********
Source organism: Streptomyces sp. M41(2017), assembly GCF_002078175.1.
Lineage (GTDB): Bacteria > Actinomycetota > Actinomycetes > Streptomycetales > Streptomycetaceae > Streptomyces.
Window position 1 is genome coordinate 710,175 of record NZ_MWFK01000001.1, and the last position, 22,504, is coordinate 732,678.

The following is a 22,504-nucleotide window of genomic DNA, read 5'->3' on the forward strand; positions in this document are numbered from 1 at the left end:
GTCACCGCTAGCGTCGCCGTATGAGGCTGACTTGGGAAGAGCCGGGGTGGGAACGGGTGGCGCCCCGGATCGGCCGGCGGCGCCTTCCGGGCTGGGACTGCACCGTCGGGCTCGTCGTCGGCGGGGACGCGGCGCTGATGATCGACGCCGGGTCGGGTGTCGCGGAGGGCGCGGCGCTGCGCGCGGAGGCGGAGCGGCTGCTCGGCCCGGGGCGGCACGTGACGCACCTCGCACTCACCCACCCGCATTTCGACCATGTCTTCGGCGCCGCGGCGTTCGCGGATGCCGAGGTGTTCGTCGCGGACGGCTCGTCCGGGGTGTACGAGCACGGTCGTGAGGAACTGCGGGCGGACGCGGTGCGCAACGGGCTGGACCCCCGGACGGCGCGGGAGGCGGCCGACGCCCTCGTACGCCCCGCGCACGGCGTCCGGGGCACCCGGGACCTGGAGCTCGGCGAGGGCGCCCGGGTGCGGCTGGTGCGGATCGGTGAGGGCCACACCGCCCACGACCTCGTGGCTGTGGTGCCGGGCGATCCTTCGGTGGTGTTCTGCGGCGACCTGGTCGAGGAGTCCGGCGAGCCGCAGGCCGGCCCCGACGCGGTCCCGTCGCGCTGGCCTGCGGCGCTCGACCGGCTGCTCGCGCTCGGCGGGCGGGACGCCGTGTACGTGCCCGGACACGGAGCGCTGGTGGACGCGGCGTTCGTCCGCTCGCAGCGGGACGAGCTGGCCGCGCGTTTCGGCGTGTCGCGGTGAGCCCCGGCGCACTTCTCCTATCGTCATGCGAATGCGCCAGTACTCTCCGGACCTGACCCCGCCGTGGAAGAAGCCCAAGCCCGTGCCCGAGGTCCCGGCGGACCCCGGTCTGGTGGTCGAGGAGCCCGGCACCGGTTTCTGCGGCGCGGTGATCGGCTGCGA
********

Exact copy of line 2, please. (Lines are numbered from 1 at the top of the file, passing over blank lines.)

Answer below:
Lineage (GTDB): Bacteria > Actinomycetota > Actinomycetes > Streptomycetales > Streptomycetaceae > Streptomyces.